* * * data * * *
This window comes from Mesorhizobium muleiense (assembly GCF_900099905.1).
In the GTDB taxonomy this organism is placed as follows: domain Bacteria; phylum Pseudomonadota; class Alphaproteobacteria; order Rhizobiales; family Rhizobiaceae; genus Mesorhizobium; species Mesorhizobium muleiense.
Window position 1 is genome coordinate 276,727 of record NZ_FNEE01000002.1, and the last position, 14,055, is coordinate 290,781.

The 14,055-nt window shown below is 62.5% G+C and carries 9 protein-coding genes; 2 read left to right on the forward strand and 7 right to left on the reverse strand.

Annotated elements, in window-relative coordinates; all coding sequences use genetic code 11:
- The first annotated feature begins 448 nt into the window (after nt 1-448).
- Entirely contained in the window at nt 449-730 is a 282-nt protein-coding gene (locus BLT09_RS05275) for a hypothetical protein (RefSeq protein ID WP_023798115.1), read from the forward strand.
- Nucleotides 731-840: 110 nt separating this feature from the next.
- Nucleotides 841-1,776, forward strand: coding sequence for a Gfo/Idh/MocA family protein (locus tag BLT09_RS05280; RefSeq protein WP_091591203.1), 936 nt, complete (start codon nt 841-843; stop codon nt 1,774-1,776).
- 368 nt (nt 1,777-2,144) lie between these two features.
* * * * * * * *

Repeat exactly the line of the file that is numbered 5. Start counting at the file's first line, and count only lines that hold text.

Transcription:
Annotated elements, in window-relative coordinates; all coding sequences use genetic code 11: